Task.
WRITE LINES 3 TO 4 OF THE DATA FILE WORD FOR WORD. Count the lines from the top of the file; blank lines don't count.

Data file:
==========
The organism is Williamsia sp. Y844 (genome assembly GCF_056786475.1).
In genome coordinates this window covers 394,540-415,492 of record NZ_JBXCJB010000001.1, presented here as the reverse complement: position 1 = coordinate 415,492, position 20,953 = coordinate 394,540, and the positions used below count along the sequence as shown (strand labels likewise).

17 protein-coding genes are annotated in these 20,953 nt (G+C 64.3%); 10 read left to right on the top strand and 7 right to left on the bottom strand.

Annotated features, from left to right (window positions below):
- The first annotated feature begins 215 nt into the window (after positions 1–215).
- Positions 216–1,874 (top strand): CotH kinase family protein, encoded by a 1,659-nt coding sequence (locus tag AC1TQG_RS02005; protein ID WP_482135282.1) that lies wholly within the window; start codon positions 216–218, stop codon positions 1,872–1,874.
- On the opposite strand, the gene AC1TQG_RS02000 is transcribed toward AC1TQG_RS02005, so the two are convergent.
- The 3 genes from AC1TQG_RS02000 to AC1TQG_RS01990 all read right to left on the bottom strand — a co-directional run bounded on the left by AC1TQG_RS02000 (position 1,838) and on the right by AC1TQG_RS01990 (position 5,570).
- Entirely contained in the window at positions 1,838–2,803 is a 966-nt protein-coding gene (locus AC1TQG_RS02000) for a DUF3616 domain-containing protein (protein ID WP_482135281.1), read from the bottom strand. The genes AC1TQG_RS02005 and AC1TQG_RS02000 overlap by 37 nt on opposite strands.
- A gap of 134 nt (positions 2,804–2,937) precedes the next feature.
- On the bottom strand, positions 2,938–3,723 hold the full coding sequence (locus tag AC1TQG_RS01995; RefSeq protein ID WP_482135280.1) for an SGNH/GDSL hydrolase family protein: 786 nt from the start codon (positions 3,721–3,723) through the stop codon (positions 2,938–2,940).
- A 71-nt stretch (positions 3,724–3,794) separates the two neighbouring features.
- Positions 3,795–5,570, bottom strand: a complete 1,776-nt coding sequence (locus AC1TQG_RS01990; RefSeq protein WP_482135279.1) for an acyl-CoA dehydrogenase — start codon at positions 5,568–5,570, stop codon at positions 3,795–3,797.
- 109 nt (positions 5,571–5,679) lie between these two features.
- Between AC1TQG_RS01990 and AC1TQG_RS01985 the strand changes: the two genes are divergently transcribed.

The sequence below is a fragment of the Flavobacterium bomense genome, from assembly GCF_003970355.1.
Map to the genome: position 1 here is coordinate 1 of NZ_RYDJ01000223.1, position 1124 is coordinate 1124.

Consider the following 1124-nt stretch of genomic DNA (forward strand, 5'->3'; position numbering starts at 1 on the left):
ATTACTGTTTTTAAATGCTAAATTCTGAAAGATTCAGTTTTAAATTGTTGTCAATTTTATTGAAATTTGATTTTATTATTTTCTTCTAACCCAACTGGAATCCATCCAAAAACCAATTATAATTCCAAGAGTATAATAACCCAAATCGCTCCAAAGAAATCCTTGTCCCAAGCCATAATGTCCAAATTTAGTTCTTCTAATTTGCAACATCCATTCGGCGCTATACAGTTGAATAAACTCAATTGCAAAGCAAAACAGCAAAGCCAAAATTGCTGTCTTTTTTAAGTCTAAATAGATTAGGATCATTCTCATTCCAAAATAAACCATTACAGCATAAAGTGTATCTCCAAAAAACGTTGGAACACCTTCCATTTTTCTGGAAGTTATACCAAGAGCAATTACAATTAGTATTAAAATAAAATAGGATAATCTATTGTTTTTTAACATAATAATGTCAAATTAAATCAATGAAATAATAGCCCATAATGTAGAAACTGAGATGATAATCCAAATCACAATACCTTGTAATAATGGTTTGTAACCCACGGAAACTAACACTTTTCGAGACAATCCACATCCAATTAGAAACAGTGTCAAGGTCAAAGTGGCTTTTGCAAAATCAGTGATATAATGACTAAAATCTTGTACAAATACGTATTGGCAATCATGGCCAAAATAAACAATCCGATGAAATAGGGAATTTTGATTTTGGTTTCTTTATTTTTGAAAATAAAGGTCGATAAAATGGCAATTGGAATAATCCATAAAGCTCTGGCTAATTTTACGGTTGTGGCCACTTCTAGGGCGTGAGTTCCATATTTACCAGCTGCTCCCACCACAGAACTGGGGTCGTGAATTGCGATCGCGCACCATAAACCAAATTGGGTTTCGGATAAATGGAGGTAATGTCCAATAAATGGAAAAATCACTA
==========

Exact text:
17 protein-coding genes are annotated in these 20,953 nt (G+C 64.3%); 10 read left to right on the top strand and 7 right to left on the bottom strand.

Annotated features, from left to right (window positions below):